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“ZING 4“

Although his identity is stamped on every comic the company produces, Marvel’s STAN LEE has been challenged by his former partner Jack Kirby on the matter of who actually did create their most profitable super-heroes. Alastair Mabbott speaks to Lee about this, and 50 years of Marvel, and profiles the most durable heroes of the Marvel Age.

or anyone who began devouring

Marvel Comics as soon as they

could read who preferred them,

for goodness’ sake, to television

he belongs as much to the world of

myth as the super-heroes who made him his fortune. But here he is, sitting right in front of me, spreading ketchup evenly and meticulously over an omelette with the flat of his knife: Smilin‘ Stan. Stan The Man.

To understand Stan Lee’s place in American popular culture you’d have to think of him in similar terms to Walt Disney, and when he opens his mouth to gush about how exciting it is to live in LA and do lunch with Coppola and De Vito, you’re likely to be reminded of Andy Warhol’s boyish ‘golly-gee’ ingenuousness too. Now in his mid-60s, grey and balding, he looks less like a publishing giant than a retired small businessman who’s glad to have the pressure off his back. Bloomsbury’s Cultural Icons has Lee pegged as ‘super-rich’, but his slightly stooped frame is clothed today in an unassuming black V-neck and jeans. Perhaps he just likes dressing down for signing sessions. Despite his relocation to California, he speaks with a perfect Noo Yawk twang and seems slightly self-conscious abOut it, putting down the lack of flavour in the American accent while praising the Scottish and Irish lilt. ‘It’s like music. It really is, listen sometimes,’ he urges, between bites.

The day-to-day comic-book work in the New York offices far behind him, the

Chairman of Marvel Entertainment Group now supervises movie adaptations of the company’s characters. After a series of embarrassing disasters (like Howard The Duck), Marvel looks set at long last for a blockbuster that will even the score with DC (their ‘Distinguished Competition’), who " x ‘Knowing that so .. I " many children were reading these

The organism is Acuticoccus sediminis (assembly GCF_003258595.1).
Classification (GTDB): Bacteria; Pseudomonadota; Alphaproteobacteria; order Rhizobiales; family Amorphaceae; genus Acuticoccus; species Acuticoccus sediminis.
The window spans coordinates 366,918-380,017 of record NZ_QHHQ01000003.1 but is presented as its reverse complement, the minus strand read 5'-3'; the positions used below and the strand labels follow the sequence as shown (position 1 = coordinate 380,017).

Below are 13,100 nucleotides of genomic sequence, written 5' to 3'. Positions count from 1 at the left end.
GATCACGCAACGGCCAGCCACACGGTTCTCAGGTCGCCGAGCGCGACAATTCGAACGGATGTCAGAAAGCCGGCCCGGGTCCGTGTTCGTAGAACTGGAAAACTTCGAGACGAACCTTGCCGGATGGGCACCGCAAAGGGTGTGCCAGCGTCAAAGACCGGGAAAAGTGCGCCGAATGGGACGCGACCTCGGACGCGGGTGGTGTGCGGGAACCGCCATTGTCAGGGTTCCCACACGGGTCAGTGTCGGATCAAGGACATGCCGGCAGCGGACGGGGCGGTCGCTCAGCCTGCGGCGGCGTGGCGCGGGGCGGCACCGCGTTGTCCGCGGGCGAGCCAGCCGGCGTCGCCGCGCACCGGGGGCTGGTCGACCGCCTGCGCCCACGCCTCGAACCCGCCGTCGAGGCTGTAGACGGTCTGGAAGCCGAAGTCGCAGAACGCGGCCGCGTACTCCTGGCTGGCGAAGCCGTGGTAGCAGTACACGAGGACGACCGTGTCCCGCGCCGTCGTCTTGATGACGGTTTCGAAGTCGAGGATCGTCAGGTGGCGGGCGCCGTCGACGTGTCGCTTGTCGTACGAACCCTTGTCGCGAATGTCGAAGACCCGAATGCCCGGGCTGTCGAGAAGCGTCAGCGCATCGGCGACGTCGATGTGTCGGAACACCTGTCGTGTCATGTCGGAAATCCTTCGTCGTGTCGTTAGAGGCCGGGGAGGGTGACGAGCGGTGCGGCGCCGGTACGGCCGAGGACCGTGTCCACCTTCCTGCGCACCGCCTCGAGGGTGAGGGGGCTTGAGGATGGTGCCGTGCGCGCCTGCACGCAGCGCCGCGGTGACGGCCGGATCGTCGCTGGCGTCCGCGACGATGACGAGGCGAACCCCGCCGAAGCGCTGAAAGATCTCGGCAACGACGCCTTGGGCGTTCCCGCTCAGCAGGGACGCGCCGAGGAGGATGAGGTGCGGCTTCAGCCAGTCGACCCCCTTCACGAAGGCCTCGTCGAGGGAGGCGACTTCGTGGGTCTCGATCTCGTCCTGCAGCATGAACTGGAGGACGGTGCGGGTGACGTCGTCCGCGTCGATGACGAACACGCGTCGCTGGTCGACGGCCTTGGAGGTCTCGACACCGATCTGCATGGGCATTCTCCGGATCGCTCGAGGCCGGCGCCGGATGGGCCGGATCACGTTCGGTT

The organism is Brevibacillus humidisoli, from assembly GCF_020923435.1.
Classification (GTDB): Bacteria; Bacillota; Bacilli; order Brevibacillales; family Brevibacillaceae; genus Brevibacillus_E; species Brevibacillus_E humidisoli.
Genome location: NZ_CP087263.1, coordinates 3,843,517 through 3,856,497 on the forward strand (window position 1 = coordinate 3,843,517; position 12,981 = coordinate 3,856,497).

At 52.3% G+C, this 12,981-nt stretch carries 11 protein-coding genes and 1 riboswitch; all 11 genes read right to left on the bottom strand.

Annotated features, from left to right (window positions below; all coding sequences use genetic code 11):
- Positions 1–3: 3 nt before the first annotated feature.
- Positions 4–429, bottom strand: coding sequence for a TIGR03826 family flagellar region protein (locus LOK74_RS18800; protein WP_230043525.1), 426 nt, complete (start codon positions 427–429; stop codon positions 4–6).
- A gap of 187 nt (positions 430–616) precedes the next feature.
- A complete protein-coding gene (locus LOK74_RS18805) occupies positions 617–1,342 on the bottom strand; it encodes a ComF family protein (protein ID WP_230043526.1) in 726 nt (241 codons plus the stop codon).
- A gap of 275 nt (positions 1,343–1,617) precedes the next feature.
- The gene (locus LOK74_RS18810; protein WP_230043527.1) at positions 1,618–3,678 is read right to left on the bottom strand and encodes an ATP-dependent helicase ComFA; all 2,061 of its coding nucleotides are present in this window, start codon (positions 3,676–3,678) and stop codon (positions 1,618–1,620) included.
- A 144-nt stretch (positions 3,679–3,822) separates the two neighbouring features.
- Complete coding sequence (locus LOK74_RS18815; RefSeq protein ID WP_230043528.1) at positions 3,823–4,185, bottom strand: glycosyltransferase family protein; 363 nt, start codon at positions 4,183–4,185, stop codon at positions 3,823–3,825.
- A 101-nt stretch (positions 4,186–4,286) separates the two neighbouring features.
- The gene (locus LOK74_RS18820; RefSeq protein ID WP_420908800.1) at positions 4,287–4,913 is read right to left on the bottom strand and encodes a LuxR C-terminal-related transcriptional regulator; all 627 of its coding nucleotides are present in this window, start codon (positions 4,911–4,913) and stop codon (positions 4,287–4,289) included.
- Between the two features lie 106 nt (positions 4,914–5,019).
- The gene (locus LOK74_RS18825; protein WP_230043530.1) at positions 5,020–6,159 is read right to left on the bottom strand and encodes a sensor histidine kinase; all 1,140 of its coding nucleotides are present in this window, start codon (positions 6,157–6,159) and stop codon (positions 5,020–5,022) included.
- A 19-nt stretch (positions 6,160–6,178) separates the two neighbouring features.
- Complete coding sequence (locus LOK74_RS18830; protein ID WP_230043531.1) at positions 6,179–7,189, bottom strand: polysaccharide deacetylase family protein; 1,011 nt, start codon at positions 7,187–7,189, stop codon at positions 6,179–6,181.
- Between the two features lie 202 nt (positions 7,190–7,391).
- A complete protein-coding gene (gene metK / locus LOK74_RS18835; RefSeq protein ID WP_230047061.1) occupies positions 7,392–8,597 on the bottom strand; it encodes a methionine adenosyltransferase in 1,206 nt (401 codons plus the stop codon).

stories, ltried to . 7- give them a decent 7- moral tone. ltried , , ;, to preach against

" v; things like hate and


have the Superman and Batman movies to their credit. Terminator and Aliens director James Cameron is turning his considerable talents to a Spider-Man movie, and several other Marvel projects are under way. Even The Black Panther, hardly one of their biggest smashes, is being nurtured by Columbia in the hope of cashing in on recent Afro-American box-office successes.

The glittering lights of Hollywood the dream of every boy who grew up in the Depression. If there had been any money in it, Stanley Martin Lieber (he later legally adopted his pen-name) would have tried to become an actor— he belonged, he says, to the WPA Federal Theatre, as did the young Orson Welles but his father was unemployed, his mother needed money and Lee discovered it was easier to make ends

meet by working on comic books.

In 1940, when he was seventeen, he was taken on by publisher Martin Goodman’s Marvel forerunner Timely Comics, to help with the increasing workload brought on by the success of the super-hero title Captain America.

‘I answered an ad in the paper. It said an assistant was wanted in a publishing company. I didn’t even know it was a comic-book company,’ says Lee, perhaps momentarily forgetting that Martin Goodman was his cousin-in-law. and had already recruited several members of his family into the business. Also working at Timely then was aspiring novelist Mickey ' Spillane, and Lee himself had plans to move into ‘proper’ writing. (Lee scripted training films during the Second World War, and was one ofonly nine men in the US Army to hold the military classification ‘playwright’.)

For the next twenty years, however, he busied himself with whatever material Timely thought would sell Westerns, war, romance, funny animals, monsters then, in quick succession, he and veteran Golden Age artist Jack Kirby came up with The Fantastic Four, The Hulk, Spider-Man, Thor Iron Man, The A vengers and The X -Men. All were populated by heroes who had flaws to their make-up which made them that bit more interesting than the competition. Sales snowballed and, with unprecedented reader response, the company started producing more and more books per month. So many

were on the go that Lee could not script them all and would only give a brief summary to the artist, who would draw the story however he (invariably he, rather than she) saw fit. Lee would get the pages back and add dialogue to suit the pencilled pages. So the disputed legend goes, anyway. Thus was born ‘The Marvel Method’. ‘It was totally born out of necessity,’ says Lee , ‘but then we found out it’s a great system, because the artists could use their


10 The List 6- 19 December 1991